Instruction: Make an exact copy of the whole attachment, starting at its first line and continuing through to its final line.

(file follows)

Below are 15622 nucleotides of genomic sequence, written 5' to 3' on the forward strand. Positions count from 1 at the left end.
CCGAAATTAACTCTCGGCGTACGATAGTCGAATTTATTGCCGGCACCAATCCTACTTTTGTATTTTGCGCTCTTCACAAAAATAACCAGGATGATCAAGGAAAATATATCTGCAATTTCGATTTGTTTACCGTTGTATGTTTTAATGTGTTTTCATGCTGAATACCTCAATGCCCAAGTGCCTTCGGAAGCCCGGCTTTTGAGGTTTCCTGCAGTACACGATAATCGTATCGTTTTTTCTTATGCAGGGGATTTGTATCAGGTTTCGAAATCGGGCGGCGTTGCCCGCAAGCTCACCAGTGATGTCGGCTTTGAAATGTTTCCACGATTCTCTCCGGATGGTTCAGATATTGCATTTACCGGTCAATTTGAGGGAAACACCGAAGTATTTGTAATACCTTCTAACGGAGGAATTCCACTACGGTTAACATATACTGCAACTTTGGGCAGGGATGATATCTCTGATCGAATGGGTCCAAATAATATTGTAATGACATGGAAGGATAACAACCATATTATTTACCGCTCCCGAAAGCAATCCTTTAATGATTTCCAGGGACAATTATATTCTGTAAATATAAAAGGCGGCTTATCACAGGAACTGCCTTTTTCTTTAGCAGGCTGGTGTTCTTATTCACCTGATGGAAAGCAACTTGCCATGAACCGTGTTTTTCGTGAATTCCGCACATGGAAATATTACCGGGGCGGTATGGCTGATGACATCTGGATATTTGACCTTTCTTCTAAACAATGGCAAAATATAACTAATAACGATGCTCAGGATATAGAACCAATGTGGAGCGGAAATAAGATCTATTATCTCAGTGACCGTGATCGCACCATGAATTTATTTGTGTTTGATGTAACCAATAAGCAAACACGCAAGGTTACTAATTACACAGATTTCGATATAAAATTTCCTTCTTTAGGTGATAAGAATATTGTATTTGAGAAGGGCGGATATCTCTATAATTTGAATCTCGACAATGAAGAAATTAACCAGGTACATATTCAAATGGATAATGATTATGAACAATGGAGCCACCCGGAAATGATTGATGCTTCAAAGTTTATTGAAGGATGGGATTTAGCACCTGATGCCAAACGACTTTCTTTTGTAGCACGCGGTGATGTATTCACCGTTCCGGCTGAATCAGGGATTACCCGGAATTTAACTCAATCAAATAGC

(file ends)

Below are 15622 nucleotides of genomic sequence, written 5' to 3' on the forward strand. Positions count from 1 at the left end.
CCGAAATTAACTCTCGGCGTACGATAGTCGAATTTATTGCCGGCACCAATCCTACTTTTGTATTTTGCGCTCTTCACAAAAATAACCAGGATGATCAAGGAAAATATATCTGCAATTTCGATTTGTTTACCGTTGTATGTTTTAATGTGTTTTCATGCTGAATACCTCAATGCCCAAGTGCCTTCGGAAGCCCGGCTTTTGAGGTTTCCTGCAGTACACGATAATCGTATCGTTTTTTCTTATGCAGGGGATTTGTATCAGGTTTCGAAATCGGGCGGCGTTGCCCGCAAGCTCACCAGTGATGTCGGCTTTGAAATGTTTCCACGATTCTCTCCGGATGGTTCAGATATTGCATTTACCGGTCAATTTGAGGGAAACACCGAAGTATTTGTAATACCTTCTAACGGAGGAATTCCACTACGGTTAACATATACTGCAACTTTGGGCAGGGATGATATCTCTGATCGAATGGGTCCAAATAATATTGTAATGACATGGAAGGATAACAACCATATTATTTACCGCTCCCGAAAGCAATCCTTTAATGATTTCCAGGGACAATTATATTCTGTAAATATAAAAGGCGGCTTATCACAGGAACTGCCTTTTTCTTTAGCAGGCTGGTGTTCTTATTCACCTGATGGAAAGCAACTTGCCATGAACCGTGTTTTTCGTGAATTCCGCACATGGAAATATTACCGGGGCGGTATGGCTGATGACATCTGGATATTTGACCTTTCTTCTAAACAATGGCAAAATATAACTAATAACGATGCTCAGGATATAGAACCAATGTGGAGCGGAAATAAGATCTATTATCTCAGTGACCGTGATCGCACCATGAATTTATTTGTGTTTGATGTAACCAATAAGCAAACACGCAAGGTTACTAATTACACAGATTTCGATATAAAATTTCCTTCTTTAGGTGATAAGAATATTGTATTTGAGAAGGGCGGATATCTCTATAATTTGAATCTCGACAATGAAGAAATTAACCAGGTACATATTCAAATGGATAATGATTATGAACAATGGAGCCACCCGGAAATGATTGATGCTTCAAAGTTTATTGAAGGATGGGATTTAGCACCTGATGCCAAACGACTTTCTTTTGTAGCACGCGGTGATGTATTCACCGTTCCGGCTGAATCAGGGATTACCCGGAATTTAACTCAATCAAATAGC